The AMC applauds Canada, First Nations Children and Family Caring Society, and the Assembly of First Nations (AFN) for Reaching an Agreement on Compensation for First Nations Children and Families.
April 4, 2023
Treaty One Territory, Manitoba
Treaty One Territory, Manitoba – The Assembly of Manitoba Chiefs (AMC) is encouraged by the Agreements-in-Principle (AIP) reached by AFN, First Nations Children and Family Caring Society and Canada to compensate First Nations children and youth who were wrongfully discriminated against through Canada’s First Nations Child and Family Services Program. The agreement for compensation also addresses the failure of government to fully implement Jordan’s Principle.
“Today marks an important step forward for how this country reconciles its racist treatment of First Nations children. This challenging process has been patiently endured by First Nations children and families. As we move forward, it is important that we support First Nations children in recognizing their gifts, talents and worth,” AMC says Grand Chief Cathy Merrick.
In October 2022, the Canadian Human Rights Tribunal (CHRT) did not approve the original $20-billion compensation agreement between the AFN and Canada. Having recognized the harm caused to First Nations children, the AMC Chiefs-in-Assembly passed a resolution directing the AFN Regional Chief to request that Canada continue to enhance the First Nations Child and Family Services Program. It includes funding for prevention activities, support for youth transitioning from care to adulthood and support for young adults formerly in care up to 25 years of age, as well as First Nations representative services.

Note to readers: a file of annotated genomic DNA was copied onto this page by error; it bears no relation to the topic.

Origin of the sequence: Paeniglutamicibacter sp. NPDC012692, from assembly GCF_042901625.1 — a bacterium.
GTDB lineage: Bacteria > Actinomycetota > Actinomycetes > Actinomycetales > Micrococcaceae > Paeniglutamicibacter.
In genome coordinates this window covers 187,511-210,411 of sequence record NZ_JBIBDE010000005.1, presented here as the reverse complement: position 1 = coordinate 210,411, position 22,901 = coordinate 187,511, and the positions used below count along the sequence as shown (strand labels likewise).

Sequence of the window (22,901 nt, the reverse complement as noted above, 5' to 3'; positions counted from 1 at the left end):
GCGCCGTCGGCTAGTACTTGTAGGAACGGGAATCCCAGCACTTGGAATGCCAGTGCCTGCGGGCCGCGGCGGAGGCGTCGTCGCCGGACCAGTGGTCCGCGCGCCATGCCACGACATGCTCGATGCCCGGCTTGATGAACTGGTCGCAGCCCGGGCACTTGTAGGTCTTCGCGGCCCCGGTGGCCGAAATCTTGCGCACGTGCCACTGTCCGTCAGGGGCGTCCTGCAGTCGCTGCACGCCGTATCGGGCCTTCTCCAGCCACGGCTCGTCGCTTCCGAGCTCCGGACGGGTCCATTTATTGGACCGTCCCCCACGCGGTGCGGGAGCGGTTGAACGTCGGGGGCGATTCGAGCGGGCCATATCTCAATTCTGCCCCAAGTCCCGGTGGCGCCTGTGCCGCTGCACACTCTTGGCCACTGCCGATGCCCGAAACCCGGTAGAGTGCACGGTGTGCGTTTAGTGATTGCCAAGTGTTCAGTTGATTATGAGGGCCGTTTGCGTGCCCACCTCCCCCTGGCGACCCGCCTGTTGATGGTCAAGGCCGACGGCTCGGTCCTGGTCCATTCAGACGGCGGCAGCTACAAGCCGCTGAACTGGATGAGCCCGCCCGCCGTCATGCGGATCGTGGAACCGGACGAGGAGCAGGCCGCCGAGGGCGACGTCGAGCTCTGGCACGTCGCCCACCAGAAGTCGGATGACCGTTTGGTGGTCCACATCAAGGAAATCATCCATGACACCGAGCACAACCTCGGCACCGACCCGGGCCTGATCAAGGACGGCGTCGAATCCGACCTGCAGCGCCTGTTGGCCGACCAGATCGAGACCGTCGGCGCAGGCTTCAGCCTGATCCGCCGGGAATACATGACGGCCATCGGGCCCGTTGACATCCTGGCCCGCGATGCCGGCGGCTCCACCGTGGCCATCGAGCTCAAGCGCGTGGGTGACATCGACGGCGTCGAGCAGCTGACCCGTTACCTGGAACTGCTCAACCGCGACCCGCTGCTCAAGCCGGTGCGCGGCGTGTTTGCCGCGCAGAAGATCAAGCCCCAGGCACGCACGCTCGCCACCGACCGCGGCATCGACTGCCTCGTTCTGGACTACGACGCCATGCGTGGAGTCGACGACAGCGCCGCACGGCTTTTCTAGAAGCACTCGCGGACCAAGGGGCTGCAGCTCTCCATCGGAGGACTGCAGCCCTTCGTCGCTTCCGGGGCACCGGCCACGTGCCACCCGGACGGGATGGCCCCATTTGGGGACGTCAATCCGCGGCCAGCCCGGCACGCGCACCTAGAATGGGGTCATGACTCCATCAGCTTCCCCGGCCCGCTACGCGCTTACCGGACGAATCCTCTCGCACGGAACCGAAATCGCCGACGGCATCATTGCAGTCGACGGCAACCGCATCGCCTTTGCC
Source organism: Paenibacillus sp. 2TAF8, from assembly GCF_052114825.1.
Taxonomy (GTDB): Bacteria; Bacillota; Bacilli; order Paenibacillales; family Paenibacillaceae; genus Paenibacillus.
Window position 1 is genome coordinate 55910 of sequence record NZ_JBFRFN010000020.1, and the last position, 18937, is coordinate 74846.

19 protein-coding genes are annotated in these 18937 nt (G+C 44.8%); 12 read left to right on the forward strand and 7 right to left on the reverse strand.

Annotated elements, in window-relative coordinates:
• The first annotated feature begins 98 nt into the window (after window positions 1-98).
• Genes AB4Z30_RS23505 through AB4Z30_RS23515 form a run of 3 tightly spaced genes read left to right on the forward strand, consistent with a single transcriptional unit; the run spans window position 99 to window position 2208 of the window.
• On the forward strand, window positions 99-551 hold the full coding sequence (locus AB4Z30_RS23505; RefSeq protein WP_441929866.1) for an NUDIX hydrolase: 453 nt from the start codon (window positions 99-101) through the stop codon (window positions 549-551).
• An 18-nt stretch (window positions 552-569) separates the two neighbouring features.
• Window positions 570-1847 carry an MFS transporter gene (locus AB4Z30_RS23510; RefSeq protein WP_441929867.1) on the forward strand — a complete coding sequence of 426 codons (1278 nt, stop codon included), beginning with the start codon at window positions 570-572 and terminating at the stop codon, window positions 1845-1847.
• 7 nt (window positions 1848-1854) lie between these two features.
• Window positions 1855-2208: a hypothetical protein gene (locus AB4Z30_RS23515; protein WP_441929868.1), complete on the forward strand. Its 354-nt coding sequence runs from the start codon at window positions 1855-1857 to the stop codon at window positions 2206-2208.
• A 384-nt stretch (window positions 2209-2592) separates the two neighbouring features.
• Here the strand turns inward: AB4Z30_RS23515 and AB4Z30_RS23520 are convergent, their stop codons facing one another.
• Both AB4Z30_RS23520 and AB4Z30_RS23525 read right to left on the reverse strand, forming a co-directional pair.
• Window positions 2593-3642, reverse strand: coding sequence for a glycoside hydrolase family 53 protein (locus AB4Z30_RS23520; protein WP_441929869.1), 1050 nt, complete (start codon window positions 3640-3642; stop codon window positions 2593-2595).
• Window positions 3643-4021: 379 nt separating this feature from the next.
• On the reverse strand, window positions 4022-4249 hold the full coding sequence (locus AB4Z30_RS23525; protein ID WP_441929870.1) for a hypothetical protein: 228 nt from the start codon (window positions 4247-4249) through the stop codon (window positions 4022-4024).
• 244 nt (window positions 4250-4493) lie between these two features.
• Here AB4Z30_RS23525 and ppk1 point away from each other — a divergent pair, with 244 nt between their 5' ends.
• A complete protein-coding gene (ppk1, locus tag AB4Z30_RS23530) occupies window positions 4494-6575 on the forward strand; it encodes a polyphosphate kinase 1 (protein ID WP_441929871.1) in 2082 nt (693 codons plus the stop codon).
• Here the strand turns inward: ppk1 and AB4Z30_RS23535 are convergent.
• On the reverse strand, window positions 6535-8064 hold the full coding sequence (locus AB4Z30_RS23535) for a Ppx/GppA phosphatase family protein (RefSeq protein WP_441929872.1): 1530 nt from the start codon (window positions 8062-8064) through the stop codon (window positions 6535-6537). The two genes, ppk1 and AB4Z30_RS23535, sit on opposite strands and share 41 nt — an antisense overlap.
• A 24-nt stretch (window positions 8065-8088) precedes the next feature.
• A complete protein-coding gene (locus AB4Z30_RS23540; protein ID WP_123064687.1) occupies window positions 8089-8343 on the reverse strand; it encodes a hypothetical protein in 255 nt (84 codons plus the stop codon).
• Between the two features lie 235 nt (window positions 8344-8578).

“Throughout the years, Canada has acknowledged the harms caused by various policies and programs imposed on First Nations. The announcement today, as well as ones that will follow, offer Canada a chance to honour its treaty with First Nations. Reconciliation should not be based on the terms of government, nor should it be within the parameters of Canada’s federalism. Reconciliation is about First Nations leading and Canada supporting. To address the child welfare crisis, Canada can continue to amend and develop different policies and programs. We are First Nations; we have called these lands home and raised our children on these lands following our values and processes for much longer than 150 years.” Said Grand Chief Cathy Merrick.
For more information, please contact:
Assembly of Manitoba Chiefs
About the Assembly of Manitoba Chiefs
The AMC was formed in 1988 by the Chiefs in Manitoba to advocate on issues that commonly affect First Nations in Manitoba. AMC is an authorized representative of 62 of the 63 First Nations in Manitoba with a total of more than 151,000 First Nation citizens in the province, accounting for approximately 12 percent of the provincial population. AMC represents a diversity of Anishinaabe (Ojibway), Nehetho / Ininew (Cree), Anishininew (Ojibwe-Cree), Denesuline (Dene) and Dakota Oyate (Dakota) people.